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How do I know if my chest pain (angina pectoris) is coming from my heart, or is only heartburn?


Heartburn is caused by problems within the stomach, itself, creating excessive stomach acid. Most likely, if the pain is due to heartburn, it will respond to medications to treat stomach upset, namely antacids or other medications known as H2 blockers. Over-the-counter examples of H2 blockers are Pepcid, Tagamet, etc. Sharp chest pain which lasts less than one minute is usually not angina, but frequent episodes should be explored by either a cardiologist (heart) or gastro- enterologist (stomach) physician. Angina pectoris is a symptom of heart trouble and, as with the pain of an actual heart attack, it is unique to the individual. It may be experienced as pain, pressure, or discomfort in the middle of the chest. It may also present as tightness or burning. Angina has also been likened to a vise around the chest or a heavy weight and, again, as with an actual heart attack, the discomfort may be felt in the neck, with radiation to the arm, jaw, lower teeth, back or abdomen. If you have been diagnosed as having angina, you should take measures to reduce the risk of progressive heart disease, thereby reducing the likelihood of a heart attack with extensive heart damage. If you smoke, quit. If you are overweight, trim down. Control your high blood pressure or diabetes, and eat a healthy diet. Maintain a realistic exercise program, and follow up with any medical recommendations your physician has given you.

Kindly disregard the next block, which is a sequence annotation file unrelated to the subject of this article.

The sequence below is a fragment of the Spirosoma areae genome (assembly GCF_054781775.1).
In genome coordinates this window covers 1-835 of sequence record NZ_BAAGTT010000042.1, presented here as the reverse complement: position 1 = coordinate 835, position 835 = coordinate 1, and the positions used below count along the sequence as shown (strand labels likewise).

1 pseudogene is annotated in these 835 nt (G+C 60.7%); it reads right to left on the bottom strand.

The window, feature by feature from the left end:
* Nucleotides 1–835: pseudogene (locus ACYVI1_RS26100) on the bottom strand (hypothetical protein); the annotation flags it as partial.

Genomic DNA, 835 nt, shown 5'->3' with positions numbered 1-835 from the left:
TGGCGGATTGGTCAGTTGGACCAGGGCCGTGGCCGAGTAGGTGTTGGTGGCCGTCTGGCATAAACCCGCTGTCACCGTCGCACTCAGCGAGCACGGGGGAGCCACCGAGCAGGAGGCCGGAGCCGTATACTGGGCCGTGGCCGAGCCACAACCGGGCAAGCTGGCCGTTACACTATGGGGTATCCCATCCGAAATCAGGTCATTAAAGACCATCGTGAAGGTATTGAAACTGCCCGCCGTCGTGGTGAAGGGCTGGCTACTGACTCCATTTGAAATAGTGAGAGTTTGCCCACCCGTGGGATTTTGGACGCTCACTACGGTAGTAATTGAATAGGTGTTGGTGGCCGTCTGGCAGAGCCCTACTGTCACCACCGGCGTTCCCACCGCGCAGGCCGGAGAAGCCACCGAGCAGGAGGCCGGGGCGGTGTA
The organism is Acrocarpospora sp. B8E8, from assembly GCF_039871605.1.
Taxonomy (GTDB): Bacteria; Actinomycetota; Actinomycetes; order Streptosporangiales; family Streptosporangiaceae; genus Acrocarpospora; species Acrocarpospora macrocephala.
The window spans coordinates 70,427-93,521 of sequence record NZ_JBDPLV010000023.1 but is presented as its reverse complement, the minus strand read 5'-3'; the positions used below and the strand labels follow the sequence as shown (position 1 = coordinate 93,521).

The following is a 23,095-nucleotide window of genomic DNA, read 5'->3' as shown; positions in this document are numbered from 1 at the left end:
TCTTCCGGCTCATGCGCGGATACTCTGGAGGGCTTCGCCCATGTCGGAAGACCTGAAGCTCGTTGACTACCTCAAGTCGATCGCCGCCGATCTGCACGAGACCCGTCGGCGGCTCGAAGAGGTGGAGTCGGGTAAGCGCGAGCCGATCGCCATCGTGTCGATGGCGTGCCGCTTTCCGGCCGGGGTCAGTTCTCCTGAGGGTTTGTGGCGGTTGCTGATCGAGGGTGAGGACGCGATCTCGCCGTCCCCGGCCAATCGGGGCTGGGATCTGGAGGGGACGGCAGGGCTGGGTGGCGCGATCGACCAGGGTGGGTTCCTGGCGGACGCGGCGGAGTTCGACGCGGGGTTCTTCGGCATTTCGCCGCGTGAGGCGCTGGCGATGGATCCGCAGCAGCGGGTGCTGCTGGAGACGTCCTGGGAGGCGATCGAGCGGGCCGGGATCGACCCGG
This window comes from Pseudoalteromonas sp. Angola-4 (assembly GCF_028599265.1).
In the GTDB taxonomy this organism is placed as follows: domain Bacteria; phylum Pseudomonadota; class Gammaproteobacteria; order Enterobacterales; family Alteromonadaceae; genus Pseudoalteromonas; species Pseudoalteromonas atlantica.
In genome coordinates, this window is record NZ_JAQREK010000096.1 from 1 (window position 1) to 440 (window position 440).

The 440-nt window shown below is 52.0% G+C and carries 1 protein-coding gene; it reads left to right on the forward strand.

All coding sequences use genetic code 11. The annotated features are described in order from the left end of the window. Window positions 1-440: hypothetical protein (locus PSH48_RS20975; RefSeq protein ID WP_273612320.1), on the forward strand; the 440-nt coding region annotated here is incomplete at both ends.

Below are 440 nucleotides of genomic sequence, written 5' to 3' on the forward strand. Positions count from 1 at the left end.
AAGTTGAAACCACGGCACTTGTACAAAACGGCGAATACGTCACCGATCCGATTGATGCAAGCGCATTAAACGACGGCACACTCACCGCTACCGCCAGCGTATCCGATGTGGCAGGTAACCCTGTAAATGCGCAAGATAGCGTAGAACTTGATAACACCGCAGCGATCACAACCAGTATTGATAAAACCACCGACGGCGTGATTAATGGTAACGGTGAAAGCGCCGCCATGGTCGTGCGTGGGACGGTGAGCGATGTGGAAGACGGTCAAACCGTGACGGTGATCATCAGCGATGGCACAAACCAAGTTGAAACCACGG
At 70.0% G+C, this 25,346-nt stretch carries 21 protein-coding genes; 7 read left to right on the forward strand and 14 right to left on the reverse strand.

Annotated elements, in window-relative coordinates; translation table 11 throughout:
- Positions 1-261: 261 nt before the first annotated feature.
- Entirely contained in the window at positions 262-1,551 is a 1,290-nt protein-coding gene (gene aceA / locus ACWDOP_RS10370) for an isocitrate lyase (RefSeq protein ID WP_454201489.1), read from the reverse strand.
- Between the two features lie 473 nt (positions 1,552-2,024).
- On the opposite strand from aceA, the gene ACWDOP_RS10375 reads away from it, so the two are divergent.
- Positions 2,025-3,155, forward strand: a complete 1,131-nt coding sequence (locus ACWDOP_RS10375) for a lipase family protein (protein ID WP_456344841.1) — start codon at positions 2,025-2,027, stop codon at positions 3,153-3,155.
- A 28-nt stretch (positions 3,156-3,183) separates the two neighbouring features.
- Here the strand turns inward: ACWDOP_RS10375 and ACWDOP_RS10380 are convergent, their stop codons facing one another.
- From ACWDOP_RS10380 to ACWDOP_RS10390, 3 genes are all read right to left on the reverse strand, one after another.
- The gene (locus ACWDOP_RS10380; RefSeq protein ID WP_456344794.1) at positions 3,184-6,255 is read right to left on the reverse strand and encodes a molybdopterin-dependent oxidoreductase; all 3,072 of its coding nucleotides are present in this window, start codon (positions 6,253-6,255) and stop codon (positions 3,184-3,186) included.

Galichia Medical Group, P.A.
2600 N Woodlawn
Wichita, KS 67220
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